Monday, June 30, 2008

Independent Spirit

With the upcoming July 4th holiday, there is no more perfect time to honor someone from your family whose life can be summed up in one word --INDEPENDENT! Do you have a relative who was feisty, spoke their own mind, was a bit of a free spirit? Anyone who most people might consider a “nut” on the family tree but you know they really just followed a “different tune?” We all have at least one person whose character and habits may have made them seem “ahead of their time” and now is the chance to tell us their story.
Considering the theme for this issue of the Carnival of Genealogy I decided after some thought that the nuttiest thing anyone can ever do is leave family and friends behind and move to another country, or continent. Even moving across several states in the US was pretty nutty until recent generations. Which, of course, means most Americans have a family tree filled with these nuts, unless you are 100% Native American, or all of your ancestors were brought here against their will.

For the most part, it doesn’t matter what was happening in the country of origin. Even when pogroms occur nearby, rational thinkers will often assure their neighbors “it won’t happen here.” However, once it arrives, escaping isn’t the same as immigrating by choice. Still, the rational thinkers often stop escaping once they cross the border into the nearest city/country they feel safe. They don't go any further.

So here are my known direct ancestors who were nutty enough to leave everything behind. I include some who fled, but who went a little further than most, or were pioneering in some other fashion. The list results in a collection of intersecting geographical trails.

1. Barnabas Horton (1600-1680). At some point between 1633 and 1638, Barnabas Horton traveled from Mowsley, England to America. He settled in Southold, Suffolk County, NY, on the east end of Long Island.

2. Myndert Fredericksen (1636-1706), along with brothers Carsten and Rynier, left Holland and arrived in New Amsterdam prior to 1656. They were the sons of Frederick Van Iveren, and their surnames followed the Dutch patronymic tradition. Their children returned to the surname Van Iveren, which later morphed into Van Every.

3. Henry Rosenberger (1685-1745) left Germany and arrived in Franconia, Pennsylvania prior to 1729.

4. Hans (Weaver John) Fretz (1704-1772) left Alsace, Germany and arrived in Bucks County, Pennsylvania approximately 1720.

5. David Van Every (1757-1820) and his wife Sarah Schauer, along with their parents McGregor Van Every and Michael Schauer, helped settle the Canadian side of Niagara. They fall in the category of ‘escapees’; however, they may have been the first United Empire Loyalists to settle the land.

6. Israel Swayze (1753-1844), the grandchild of Barnabas Horton's great granddaughter, Penelope Horton, made the trip from NY to Ontario in 1789. Due to the year, I have unconfirmed suspicions regarding the impetus of his journey.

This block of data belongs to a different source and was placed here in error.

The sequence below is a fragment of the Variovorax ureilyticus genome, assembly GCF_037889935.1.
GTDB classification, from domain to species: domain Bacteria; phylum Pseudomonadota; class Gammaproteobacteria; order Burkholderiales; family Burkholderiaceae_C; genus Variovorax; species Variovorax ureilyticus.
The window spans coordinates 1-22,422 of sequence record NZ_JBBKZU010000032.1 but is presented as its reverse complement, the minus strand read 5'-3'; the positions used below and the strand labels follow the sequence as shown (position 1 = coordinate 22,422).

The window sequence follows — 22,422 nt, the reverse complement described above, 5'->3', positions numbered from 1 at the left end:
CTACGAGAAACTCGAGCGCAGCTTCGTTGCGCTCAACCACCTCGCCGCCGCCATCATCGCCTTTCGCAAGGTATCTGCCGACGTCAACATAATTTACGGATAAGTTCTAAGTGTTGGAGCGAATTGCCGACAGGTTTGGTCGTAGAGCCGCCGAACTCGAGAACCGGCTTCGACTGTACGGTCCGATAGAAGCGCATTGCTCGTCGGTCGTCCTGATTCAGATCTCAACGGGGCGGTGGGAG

7. William Denyer (1794-1848) traveled from Hampshire, England to Bucks County Pennsylvania, prior to 1821 when he married Elizabeth Sliver, a second great granddaughter of Henry Rosenberger, and a great-granddaughter of Hans Fretz. The Denyers, along with their son, Ebenezer, then journeyed to Texas.

8. Samuel Van Every (1820-1888), born in Dumfries, Ontario, made the trek to Michigan between 1852-1855. His son, Melvin (1863-1929), went further south to Texas, where he met Ebenezer Denyer’s daughter, Margaret.

9. Moshe Leyb Cruvant (1857-1911), along with his wife, Minnie Mojsabovski, and two children arrived in St. Louis, Missouri from Cekiske, Lithuania about 1886.

10. Selig Dudelsack (1860-1915), his wife Anna Perlik, and their children came from somewhere near the border between Russia and Poland. They arrived in St. Louis in 1890.

11. Morris Blatt (1862-1926) arrived in St. Louis from Losice, Poland, with two daughters prior to 1893.

12. Samuel Newmark (1862-1940) and his wife Rose (possibly Cantkert) first journeyed from Warka, Russia in 1892 and arrived in London, England. In 19041907 Samuel and his 1821-year-old son, Barney spent 3 years2 months exploring Canada and the US, retuning to England in 1907 – apparently with the advice that the family should move again, because they did in two waves in 1908 and 1909.

13. Samuel Deutsch (1861-1938), his wife Helen Lichtman, and seven children left Nagyalmas, Hungary in 1913 and settled in Chicago, IL.

14. I will include my grandmother, Myrtle Van Every (1900-1951), in this nutty bunch, because she left both parents and several siblings behind in Texas, and moved to St. Louis in the 1920s. Not a new country, but a fair distance. She would meet up with Martin Deutsch, son of Samuel and Helen, in 1933 when he moved from Chicago to St. Louis following a job offer.

It wasn't until 1933 that all the branches of my family had arrived in St. Louis. 36 years later I was born, uniting all the disparate threads together. (Though the threads had united twice prior with two older siblings.)

There are also several unknown threads. For example, I don't know what areas of the world Sarah Hartley's ancestors originated. Her daughter Margaret Denyer has the middle name McAlpin suggesting the possibility of some Scottish or Irish heritage. And Sarah claimed to be 1/8 Native American.

1 comment:

wendy said...

Interesting "twist" you put on the Independent spirit topic! I like how you did that post. I wish I had that much information on folks who left or "escaped" from their birth countries (unfortunately I haven't even been able to locate some of them!). Thanks for sharing.